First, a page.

Intel Core 2 Duo E2160 vs E6300: Budget CPU Comparison

CPU by massman @ 2007-08-10

Last year Intel gave us the Core 2 Duo, a competitively priced CPU with very acceptable prices for the low and mid-range. This year Intel introduced newer models from low to high end, we take a look at the new low priced E2160 model which has less L2 cache but higher multiplier and compare it with the low end part from last year, the E6300.

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Introduction & Test Setup


I have to admit: I was one of those people who wanted a C2D as fast as possible. Due to my student life, I didn't have the budget to buy myself the first series of the X6800, E6700 or even the E6600. No, I had to settle with the slowest of them all: E6300, running at 1862Mhz. As the lowest and thereby cheapest product of the first line of C2D chips, the E6300 is equipped with the same features like its bigger brothers, but it has only the half of L2 cache on board (2MB instead of 4MB).

Pretty soon it became clear that the E6300 was good enough for the budget gamers, but due to the multiplier limit to 7 and the lower cache, it never reached the same performance as a E6600 or higher. The maximum multiplier of 7 limits the overclockers among us, because at that time, no motherboard could do over 500Mhz FSB easily. With the breakthrough of Intel's I965 and the new P35 chipset, these CPUs now reach higher speeds, unthinkable when they were first released. But is the old low-end CPU still a good deal for the budget gamers?

As time passed by, Intel released more and more C2D models, all with different clock speeds, L2 caches and FSB speeds. These new low-end C2D chips, the E4300 and E2160, run stock at 200Mhz FSB instead of 266Mhz. To reach 1.8Ghz, they have a multiplier of 9, ideal for higher overclocks.

With help of Leon from Dollarshops I got my hands on a brand new E2160 and set out to compare its performance to the E6300. Both CPUs are still available in stores with prices for the E6300 ranging from €140~160, and from €80~100 for the E2160.

Madshrimps (c)

Specification Comparison

Madshrimps (c)

In the performance tests on the next pages you’ll find out if the lower CPU speed (-66Mhz) and lower L2 cache (-1Mb) will translate into a noticeable performance drop.

Test Setup and Test Methodology

Intel Test Setup

Madshrimps (c)
  • Intel Core 2 E6300
  • E2160
  • Cooling Stock Aluminum Intel Heatsink
    Mainboard DFI P965-S Dark
    Memory 2 * 512Mb PC5400 Corsair
  • NZXT Adamas Classic ATX Case
  • Zotac 7300GT Video Card
  • Tagan 480W PSU
  • Western Digital 320Gb SATA HDD

  • Comparing the performance at stock speed as well as overclocked, I increased the FSB high enough so that each CPU was running at 3Ghz, additionally I pushed the E2160 a bit further to 3.3Ghz. Do note that with the E2160 the memory was running slightly faster. Overclocking was done with the stock Intel heatsink which kept the CPUs running stable even at speeds over 3Ghz.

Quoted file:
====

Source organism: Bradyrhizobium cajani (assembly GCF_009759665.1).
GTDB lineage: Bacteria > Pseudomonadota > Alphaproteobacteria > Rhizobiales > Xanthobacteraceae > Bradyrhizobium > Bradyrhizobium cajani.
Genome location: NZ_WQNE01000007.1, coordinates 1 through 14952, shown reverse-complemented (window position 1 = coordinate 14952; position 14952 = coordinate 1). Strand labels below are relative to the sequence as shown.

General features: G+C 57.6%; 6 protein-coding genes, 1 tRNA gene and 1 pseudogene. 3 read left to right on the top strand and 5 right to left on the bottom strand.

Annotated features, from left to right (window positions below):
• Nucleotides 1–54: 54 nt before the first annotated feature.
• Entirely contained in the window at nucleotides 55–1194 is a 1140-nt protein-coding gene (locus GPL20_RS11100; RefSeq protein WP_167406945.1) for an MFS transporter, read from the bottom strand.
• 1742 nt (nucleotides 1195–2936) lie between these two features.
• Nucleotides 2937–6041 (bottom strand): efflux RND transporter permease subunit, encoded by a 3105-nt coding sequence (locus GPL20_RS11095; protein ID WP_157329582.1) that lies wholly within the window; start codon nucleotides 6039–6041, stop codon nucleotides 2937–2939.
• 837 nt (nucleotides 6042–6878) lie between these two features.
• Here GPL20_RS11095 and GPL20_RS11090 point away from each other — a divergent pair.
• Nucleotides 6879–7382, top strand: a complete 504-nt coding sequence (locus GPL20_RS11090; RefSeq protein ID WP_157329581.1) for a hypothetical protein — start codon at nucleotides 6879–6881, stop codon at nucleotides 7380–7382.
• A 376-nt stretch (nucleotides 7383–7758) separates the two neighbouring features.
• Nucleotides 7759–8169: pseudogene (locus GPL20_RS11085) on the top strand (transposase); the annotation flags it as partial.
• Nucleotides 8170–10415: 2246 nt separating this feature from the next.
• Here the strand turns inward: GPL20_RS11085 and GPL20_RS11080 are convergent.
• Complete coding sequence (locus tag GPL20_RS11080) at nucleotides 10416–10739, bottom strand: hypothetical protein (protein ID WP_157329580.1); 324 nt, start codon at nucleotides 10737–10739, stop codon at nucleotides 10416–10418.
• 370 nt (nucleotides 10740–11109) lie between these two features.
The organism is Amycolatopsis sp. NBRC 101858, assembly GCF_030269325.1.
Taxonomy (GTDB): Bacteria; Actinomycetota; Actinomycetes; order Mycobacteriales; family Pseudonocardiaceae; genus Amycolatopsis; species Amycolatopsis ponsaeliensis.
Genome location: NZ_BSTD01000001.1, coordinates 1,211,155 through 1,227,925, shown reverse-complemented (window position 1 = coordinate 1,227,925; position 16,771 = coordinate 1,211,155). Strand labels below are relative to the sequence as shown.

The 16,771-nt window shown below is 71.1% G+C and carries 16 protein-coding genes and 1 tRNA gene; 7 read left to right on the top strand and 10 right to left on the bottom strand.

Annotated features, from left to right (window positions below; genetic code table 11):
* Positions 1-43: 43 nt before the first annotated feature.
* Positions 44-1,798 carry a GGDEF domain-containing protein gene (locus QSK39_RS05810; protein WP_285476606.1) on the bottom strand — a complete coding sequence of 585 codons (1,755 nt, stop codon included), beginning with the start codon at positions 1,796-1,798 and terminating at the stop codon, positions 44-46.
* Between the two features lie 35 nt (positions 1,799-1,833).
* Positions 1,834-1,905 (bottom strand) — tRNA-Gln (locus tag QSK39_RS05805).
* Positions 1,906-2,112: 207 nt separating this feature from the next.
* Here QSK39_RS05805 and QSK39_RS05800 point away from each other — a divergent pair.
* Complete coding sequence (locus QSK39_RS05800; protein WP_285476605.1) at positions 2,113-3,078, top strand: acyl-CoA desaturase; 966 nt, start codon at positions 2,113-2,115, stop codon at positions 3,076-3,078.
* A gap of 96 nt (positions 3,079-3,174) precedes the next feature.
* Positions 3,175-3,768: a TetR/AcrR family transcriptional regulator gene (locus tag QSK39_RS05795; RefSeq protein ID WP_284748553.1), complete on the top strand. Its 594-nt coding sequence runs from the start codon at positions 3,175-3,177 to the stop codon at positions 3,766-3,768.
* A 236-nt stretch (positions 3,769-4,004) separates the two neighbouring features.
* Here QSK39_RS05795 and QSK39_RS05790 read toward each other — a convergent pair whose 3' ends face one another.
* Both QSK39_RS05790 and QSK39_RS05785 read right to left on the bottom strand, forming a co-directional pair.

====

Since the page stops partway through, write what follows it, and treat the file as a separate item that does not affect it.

Benchmarks Used:

  • SuperPi
  • Sisoft Sandra
  • Futuremark 3DMark06
  • Winrar
  • DIVX encoding
  • Futuremark PCMark05
  • Futuremark 3DMark2001SE
  • Prey
  • FEAR

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    Comment from Sidney @ 2007/08/10
    For normal office apps and occasional gamers E2160 should do just fine with less heat. Nicely done, Massman
    Comment from jmke @ 2007/08/10
    For cheaper thrills, E2140 will even suffice. Would not go lower, you'll loose 64-bit compatibility, and might come in handy... one day
    Comment from Rutar @ 2007/08/10
    Even for a budget system, it was too GPU limited for my taste.

    the HL2 engine is usually also a nice bench to run
    Comment from Sidney @ 2007/08/10
    Budget CPU Comparison
    No where does it say budget system, does it?
    Comment from jmke @ 2007/08/10
    It's a CPU comparo
    GPU that was available by the test was used

    my current recommendation for budget GPU would be 8600GT at €99
    Comment from Rutar @ 2007/08/10
    yes but the CPUs couldn't be properly tested because the FPS were limited by the GPU

    I wonder how Intel makes those CPUs, are they ones that have a partially damaged cache or a specific budget design?
    Comment from jmke @ 2007/08/10
    Originally Posted by Rutar View Post
    yes but the CPUs couldn't be properly tested because the FPS were limited by the GPU
    you want resolutions lower than 640x480 to proof what point?

    Games are not CPU dependent except for a few games where it's kinda more important, but still GPU mainly deciding how much FPS you get.

    With a faster video card we would still have tested at higher resolution, to make it "real world";

    HL2 engine might react well with CPU power, but it's worthless imho to know if HL2 runs at 150fps vs 160fps, if at higher IQ and resolution, with GPU bottleneck both systems run at 51 vs 52FPS.
    Comment from thorgal @ 2007/08/10
    Nice 1, Massie ! Quite impressive for a first review
    Comment from Zenphic @ 2007/08/11
    Originally Posted by jmke View Post
    For cheaper thrills, E2140 will even suffice. Would not go lower, you'll loose 64-bit compatibility, and might come in handy... one day
    The E2140 seems to get stuck at ~2.8 Ghz in overclocking though. Still decent, but for a dozen dollars more you can get more overclocking funness

    Very nice review too, I've been looking for more comparison reviews with the E2160.
    It might have been interesting to add a AMD processor in the test too
    Comment from Massman @ 2007/08/20
    Didn't see this one

    Thanks Thorgal und lazyman.

    The E2160 has really impressed me. I didn't really expect the cpu to be reaching the same perfomance level as a E6300 that easy.